• Under saturating conditions the reaction is going as fast as it can, and additional increases in [S] do not increase the reaction rate.
    • The maximum observable rate is Vmax and the data will asymptote to this value at high [S]
    • At low [S] the reaction rate is generally linearly proportional to the [S] (i.e. at low [S] if you double [S] the V will double)


    Km = (k-1 + k2) / k1 = (rate of breakdown of ES)/(rate of formation of ES)

    • Km is similar, but not exactly equal to, a dissociation constant (Kd) for the ES complex
    • If k-1 >> k2, then Km » Kd
    • Due to this similarity to the expression for Kd, a low value of Km is often interpreted as a high affinity of the enzyme for the substrate, and a large value for Km is often interpreted as a weak affinity of the enzyme for the substrate
    • Km has units of molar concentration (just like the units for [S])

    There is a mathematical treatment that allows for the determination of Km from the experimental V versus [S] data

    • Consider the situation when the [S] being evaluated results in a value of V that is exactly 1/2 of the maximum reaction velocity:

    V = Vmax [S] / (Km + [S])

    1/2Vmax = Vmax [S] / (Km + [S])

    1/2 = [S] / (Km + [S])

    Km + [S] = 2[S]

    Km = [S]

    Thus, Km equals the substrate concentration that results in exactly one half the maximum possible reaction velocity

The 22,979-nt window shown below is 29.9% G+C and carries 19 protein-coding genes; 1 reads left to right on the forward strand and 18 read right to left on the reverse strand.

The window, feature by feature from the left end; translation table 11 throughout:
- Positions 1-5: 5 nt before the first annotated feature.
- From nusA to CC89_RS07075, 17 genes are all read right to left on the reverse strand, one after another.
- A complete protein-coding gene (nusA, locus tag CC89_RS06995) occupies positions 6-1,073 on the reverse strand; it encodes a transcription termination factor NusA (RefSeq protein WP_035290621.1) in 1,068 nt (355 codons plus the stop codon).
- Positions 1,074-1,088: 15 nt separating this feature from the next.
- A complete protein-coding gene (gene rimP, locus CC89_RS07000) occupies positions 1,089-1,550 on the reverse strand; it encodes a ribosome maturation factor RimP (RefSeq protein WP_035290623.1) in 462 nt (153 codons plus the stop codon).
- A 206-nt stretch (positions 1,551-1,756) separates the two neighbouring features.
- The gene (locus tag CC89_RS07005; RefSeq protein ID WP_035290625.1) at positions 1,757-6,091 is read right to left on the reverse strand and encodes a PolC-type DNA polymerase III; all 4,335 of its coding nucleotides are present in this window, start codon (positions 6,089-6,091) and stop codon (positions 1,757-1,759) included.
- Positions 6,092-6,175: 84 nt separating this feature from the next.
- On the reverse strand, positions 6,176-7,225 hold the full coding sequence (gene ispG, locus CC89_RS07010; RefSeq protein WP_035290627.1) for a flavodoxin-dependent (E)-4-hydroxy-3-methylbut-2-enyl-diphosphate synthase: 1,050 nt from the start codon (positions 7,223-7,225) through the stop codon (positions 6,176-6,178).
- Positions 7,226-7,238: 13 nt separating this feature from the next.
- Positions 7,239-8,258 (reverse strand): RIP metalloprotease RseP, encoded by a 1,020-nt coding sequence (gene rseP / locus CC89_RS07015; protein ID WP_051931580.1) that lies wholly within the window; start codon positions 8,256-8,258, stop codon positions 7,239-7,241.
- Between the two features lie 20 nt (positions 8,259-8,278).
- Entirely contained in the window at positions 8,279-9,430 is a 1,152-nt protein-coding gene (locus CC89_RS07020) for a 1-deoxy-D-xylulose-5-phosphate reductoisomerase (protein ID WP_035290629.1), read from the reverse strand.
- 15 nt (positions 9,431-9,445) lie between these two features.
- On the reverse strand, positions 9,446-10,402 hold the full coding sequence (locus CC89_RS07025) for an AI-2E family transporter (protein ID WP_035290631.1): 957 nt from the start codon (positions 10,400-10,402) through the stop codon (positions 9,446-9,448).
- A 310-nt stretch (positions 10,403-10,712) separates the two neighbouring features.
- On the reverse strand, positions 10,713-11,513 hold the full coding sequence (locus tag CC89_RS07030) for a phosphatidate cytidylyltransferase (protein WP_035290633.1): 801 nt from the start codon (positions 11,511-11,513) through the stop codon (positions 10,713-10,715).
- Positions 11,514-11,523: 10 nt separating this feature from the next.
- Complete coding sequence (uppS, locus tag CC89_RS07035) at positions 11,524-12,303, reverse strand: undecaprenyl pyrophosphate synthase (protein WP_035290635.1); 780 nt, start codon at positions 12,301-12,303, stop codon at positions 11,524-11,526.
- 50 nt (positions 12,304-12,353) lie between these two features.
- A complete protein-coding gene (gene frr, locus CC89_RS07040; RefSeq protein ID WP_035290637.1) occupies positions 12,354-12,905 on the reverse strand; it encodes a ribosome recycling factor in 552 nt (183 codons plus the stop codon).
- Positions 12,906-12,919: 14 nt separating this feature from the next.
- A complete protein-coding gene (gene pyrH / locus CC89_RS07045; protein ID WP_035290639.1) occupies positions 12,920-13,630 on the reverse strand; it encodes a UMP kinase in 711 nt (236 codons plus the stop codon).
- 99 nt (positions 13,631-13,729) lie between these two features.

Screenshot (421).png

    Figure 6.2.2: Km

    Lineweaver-Burke (the "double reciprocal" plot)

    • The Michaelis-Menten equation can be rearranged by taking the reciprocal, to yield:

    Screenshot (422).png

    • If X = 1/[S] and Y=1/V then this is a linear equation with a slope of Km/Vmax and a Y intercept of 1/Vmax

    Screenshot (423).png

    Figure 6.2.3: 1/S and1/V

    • Since the plot of 1/[S] versus 1/v data should be a straight line, it is easier to fit a linear function to the data in this form, and Vmax and Km can be readily determined from the plot

    Reversible Inhibition

    There are two major categories of reversible inhibitors: competitive reversible inhibitors, and noncompetitive reversible inhibitors:

    Competitive inhibitors

    The inhibitor (I) competes with the substrate (S) for the enzyme active site (also known as the S-binding site). Binding of either of these molecules in the active site is a mutually exclusive event

    • The substrate and inhibitor share a high degree of structural similarity. However, the inhibitor cannot proceed through the reaction to produce product.